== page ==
Oil Based Paint vs Latex Paint – When it comes to picking paint base, selection begins with choosing between oil based or latex (water) based paints. For hundreds of years, people have been using oil based paints for their impermeability and toughness.
Unlike water, oil does not dry by evaporation. It dries through a process of oxidation that converts the oil into a polymer chain. This means that the layer formed will be resilient and long lasting, and will withstand the degenerative effects of water and air longer than water or Latex based paints.
DIFFERENCES IN OIL BASED vs LATEX (water based) PAINT
How to Tell Oil Based Paints
There are, however, several disadvantages to oil based paint. First of all, oil based paints take longer to dry than water based paints. Since latex paint is water based, they have a faster drying time. Oil based paint also has a strong odor that lingers long after the paint has been applied. A lot of people can’t stand the smell when they’re doing interior painting. That’s why oil based paint is often recommended for more exterior painting projects rather than interior painting.
However, oil based paints do contain “volatile organic compounds” (VOCs). The paint pigment in oil paint is suspended in the solvent. VOCs are found in this solvent and are released as the paint is drying or being cured. VOCs are harmful to occupant health and the environment. Indoor air pollution has now been identified as being three times more harmful than pollution outdoors. This is mainly due to the release of VOCs by paints and other off-gassing interior VOC containing finishes and furnishings. So, in terms of oil based paints vs latex, oil based paints are perhaps not the healthiest option for your home.
Oil-Based Paints in Canada
Government regulations regarding VOCs are becoming stricter; this may be one reason why paints are decreasing in popularity. When you see paints labeled as “low VOC”, they should contain fewer than 50 grams per liter of volatile compounds. That is, if it means the Green Seal standards. It’s still important to consider that when it says “low VOC paint”, it’s simply lower in comparison to other paints. You’ll find that most low VOC paints are latex based. To learn more about low VOC paints, visit this blog here.
Is Latex Paint Water Based?
As opposed to oil based paints, water-based paints (sometimes referred to as “latex paints” or “acrylic paints“) do not use solvents; the carrier for the pigment is primarily water. Latex paints have come a long way from when they were considered an inferior replacement for oil paints, and they’re now on the verge of dominating the market. The advantages of latex paints are many. The drying time is significantly shorter than oil based paint, which requires up to 48 hours to dry, leaving the room unusable during this time. Latex paints also have a minimal odor and release significantly fewer VOCs during the drying process. Latex paint also doesn’t yellow over time, which can sometimes happen with oil based paints. Also, latex paints are far easier to clean up with some soap and water. You’ll also likely find that latex paints are far more available and easier to find now than oil based paints as well.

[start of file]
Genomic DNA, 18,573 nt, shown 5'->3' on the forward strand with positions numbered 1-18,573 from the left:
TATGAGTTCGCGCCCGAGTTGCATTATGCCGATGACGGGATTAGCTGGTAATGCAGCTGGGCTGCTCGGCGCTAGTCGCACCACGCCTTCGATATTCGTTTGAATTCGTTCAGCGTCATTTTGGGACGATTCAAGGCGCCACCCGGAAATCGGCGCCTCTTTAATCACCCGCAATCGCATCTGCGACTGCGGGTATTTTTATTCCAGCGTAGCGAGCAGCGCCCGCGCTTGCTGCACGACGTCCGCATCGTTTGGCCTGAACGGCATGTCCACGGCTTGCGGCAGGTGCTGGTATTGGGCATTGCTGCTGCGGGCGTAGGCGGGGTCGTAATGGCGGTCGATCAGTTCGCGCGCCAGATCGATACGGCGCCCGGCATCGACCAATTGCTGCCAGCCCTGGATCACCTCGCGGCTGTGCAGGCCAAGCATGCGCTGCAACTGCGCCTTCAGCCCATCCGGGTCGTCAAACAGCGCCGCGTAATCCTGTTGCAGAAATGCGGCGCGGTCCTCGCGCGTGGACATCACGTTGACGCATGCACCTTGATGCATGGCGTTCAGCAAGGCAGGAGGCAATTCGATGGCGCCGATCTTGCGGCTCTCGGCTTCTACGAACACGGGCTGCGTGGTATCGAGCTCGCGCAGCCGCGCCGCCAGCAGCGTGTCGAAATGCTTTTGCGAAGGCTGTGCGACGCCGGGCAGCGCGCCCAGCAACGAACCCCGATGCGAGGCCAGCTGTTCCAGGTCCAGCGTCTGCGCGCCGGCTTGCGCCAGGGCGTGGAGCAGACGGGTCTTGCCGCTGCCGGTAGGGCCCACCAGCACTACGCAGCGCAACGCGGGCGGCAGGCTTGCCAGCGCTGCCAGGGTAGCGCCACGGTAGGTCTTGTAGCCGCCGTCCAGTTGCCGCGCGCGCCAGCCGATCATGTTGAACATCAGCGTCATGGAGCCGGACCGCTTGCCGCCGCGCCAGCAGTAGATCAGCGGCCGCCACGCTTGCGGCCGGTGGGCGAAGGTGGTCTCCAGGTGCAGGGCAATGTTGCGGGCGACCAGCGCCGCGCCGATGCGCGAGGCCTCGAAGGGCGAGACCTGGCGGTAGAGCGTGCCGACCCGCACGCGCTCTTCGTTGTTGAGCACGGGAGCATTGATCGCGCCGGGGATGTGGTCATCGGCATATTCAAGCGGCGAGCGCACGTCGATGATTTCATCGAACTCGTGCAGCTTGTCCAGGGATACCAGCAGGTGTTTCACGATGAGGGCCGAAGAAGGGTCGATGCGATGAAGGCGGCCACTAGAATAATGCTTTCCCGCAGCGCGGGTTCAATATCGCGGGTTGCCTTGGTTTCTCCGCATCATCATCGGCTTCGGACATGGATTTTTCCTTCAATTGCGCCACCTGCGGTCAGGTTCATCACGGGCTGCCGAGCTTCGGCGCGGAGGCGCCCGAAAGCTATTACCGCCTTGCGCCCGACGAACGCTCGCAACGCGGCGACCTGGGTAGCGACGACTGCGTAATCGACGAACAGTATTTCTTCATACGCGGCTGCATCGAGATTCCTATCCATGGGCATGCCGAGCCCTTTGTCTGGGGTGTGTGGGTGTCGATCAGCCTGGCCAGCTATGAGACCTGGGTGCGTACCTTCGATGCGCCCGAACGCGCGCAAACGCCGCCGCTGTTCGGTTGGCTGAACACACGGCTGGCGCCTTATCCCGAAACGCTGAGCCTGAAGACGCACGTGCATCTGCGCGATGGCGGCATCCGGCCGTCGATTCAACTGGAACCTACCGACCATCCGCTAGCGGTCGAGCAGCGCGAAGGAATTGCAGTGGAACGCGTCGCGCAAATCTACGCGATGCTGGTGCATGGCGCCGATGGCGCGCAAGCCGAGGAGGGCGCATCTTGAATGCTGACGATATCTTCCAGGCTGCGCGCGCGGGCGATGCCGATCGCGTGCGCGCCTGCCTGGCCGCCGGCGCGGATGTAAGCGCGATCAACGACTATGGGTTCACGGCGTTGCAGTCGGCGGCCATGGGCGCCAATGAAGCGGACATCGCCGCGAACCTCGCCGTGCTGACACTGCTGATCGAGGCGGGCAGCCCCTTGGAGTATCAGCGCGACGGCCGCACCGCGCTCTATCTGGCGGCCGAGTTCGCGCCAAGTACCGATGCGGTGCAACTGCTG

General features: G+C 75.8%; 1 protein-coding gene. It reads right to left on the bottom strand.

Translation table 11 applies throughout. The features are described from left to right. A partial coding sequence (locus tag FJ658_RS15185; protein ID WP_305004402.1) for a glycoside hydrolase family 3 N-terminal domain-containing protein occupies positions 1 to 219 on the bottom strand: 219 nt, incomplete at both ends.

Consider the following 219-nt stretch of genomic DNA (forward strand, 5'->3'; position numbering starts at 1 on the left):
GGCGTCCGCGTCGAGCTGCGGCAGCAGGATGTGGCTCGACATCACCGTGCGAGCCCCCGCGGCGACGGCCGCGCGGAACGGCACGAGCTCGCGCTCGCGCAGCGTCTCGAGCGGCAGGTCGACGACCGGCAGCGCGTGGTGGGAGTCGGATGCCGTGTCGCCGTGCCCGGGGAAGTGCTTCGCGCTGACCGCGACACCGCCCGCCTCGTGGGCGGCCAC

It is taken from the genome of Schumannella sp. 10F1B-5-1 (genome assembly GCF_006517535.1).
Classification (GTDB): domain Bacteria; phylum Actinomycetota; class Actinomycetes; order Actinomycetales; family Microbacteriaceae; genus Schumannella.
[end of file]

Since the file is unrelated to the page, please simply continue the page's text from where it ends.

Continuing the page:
How to Thin Latex Paint
Because fewer or no VOCs are released, latex paint (acrylic paints) is significantly less harmful to building occupants. In addition, it requires less care to apply than oil based paint and solvent, which are both highly flammable. Latex paint (acrylic paints) can also be thinned with water, unlike oil based paint, which requires a special paint thinner.
Why would you need to thin your latex paint? Often times latex paint is quite thicker than oil based paints. If that’s the case, you can thin the paint yourself before application. Be sure to check the quality of your latex paint prior to the thinning process though. A lot of good quality latex paints are ready for use nowadays.
Beyond oil- and water-based categorization, paints can also be classified based on their function (e.g. Primers, sealers, binders, finishing paints, etc.). They can also be classified according to the type of pigment used, like zinc, lead, and titanium (each has slightly different properties).
Read our next blog to find out whether you need a latex paint or oil based paints?
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More interesting blogs related to ” Oil Based Or Latex Paint – Which To Use For Your Home “:
- What Is Low VOC Paint?
- Do I Really Need A Professional Painting Contractor To Paint My Condo?
- Picking Paint Colour For A Condo Bedroom
- How To Paint A Room By Yourself
Of course, if you aren’t feeling up to the extra work, why not let Home Painters Toronto take a load off your back? With over 30 years of experience in home renovations, call us NOW at 416.494.9095, or email us at Brian@HomePaintersToronto.com to get a FREE estimate for your interior painting project and consultation about what paint to choose.